“This is a great first step forward,” says Joel Tickner, Lowell Center for Sustainable Production at UMASS Lowell. “This report is both timely and strategic as it will promote states’ action on toxics reduction, greening the supply chain, and economic growth - the framework for a more sustainable chemical industry. We expect many new cross-sector initiatives that will advance the goals of environmental protection and economic development.”

The Green Chemistry and Commerce Council (GC3) is facilitated by the Lowell Center for Sustainable Production at UMASS Lowell and provides an open forum for participants to discuss and share information and experiences relating to advancing green chemistry and design for the environment as it pertains to sustainable supply chain management. The mission of the GC3 is to promote and support green chemistry and the design for environment approach to research and practices nationally and internationally among companies and other governmental and non-governmental entities. See: http://greenchemistryandcommerce.org/home.php

The National Pollution Prevention Roundtable (NPPR), a 501(c)(3) non-profit organization, is the largest membership organization in the United States devoted solely to pollution prevention (P2). The mission of the Roundtable is to provide a national forum for promoting the development, implementation, and evaluation of efforts to avoid, eliminate, or reduce pollution at the source. See: http://www.p2.org

The Lowell Center for Sustainable Production at UMASS Lowell facilitates the Green Chemistry and Commerce Council. It uses rigorous science, collaborative research, and innovative strategies to promote communities, workplaces, and products that are healthy, humane, and respectful of natural systems. The Center is composed of faculty, staff, and graduate students at the University of Massachusetts Lowell who work collaboratively with citizen groups, workers, businesses, institutions, and government agencies to build healthy work environments, thriving communities, and viable businesses that support a more sustainable world. See: http://www.sustainableproduction.org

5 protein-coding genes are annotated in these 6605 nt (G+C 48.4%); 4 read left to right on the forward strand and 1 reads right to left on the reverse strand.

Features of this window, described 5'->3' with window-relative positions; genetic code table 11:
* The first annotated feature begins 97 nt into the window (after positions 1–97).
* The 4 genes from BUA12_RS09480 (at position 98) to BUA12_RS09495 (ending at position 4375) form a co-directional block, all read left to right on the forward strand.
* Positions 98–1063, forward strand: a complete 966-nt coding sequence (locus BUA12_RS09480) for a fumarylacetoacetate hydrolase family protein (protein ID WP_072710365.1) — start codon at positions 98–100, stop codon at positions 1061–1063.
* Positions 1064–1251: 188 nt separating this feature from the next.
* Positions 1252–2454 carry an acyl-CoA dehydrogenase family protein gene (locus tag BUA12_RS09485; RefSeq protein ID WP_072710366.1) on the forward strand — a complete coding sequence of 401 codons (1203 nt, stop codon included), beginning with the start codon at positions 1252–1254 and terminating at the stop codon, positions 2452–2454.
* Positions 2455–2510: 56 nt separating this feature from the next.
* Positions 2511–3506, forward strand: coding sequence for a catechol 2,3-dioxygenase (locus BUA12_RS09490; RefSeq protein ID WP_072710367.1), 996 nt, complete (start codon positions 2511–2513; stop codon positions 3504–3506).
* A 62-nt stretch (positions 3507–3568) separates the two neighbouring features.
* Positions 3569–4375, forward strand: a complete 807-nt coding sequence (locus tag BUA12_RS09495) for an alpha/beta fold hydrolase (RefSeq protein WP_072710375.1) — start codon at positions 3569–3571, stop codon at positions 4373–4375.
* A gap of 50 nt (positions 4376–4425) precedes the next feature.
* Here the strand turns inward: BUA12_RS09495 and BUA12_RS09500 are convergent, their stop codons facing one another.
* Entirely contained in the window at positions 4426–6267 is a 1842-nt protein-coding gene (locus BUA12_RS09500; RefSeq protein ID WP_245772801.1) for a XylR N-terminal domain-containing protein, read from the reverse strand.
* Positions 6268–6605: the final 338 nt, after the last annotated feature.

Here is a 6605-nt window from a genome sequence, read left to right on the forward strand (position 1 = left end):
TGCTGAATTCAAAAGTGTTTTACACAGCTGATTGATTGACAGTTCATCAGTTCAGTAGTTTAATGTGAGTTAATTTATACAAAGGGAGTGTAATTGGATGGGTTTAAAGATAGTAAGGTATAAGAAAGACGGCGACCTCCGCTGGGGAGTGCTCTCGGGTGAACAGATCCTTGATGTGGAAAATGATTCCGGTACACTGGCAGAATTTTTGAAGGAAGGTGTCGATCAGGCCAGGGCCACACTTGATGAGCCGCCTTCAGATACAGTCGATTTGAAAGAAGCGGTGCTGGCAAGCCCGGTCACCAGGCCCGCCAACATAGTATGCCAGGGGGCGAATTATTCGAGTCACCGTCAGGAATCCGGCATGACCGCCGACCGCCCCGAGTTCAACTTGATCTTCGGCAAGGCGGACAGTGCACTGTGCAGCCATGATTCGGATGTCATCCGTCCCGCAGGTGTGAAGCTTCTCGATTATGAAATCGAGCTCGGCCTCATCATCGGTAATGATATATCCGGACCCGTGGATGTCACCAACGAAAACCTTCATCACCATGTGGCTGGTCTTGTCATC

Contacts:

Green Chemistry and Commerce Council (GC3) Roger McFadden, Vice President, Senior Scientist Staples, Inc.,
303-862-0421, Roger.McFadden@Staples.com

National Pollution Prevention Roundtable (NPPR) Ken Zarker, Chair, Pollution Prevention Policy and Integration Committee Ph. 360-407-6724; Cell: 512-913-0731 kzar461@ecy.wa.gov

Lowell Center for Sustainable Production Joel Tickner, Director and Associate Professor of Community Health and Sustainability University of Massachusetts Lowell, 978-934-2981,
Joel_Tickner@uml.edu

For a PDF of this press release 11-17-09-final-green-chemistry-press-release-2.

Growing the Green Economy Report

August 18, 2009

This guide will help state governments promote green chemistry practices, create green economic opportunities, and move national policy forward.  For more than fifteen years, green chemistry (GC) and design for the environment (DfE) have successfully been used to benefit the environment and the economy.  The Green Chemistry and Commerce Council (GC3) and the National Pollution Prevention Roundtable (NPPR) developed this guide to further entrench these approaches as the bedrock of industry practices and government policies regarding chemical and materials selection.  The guide outlines options for states to promote research, development, and use of GC and DfE to eliminate or reduce the use or generation of hazardous chemical in manufacturing, and promote the development of the green economy.To view the report: Growing the Green Economy Guide (PDF)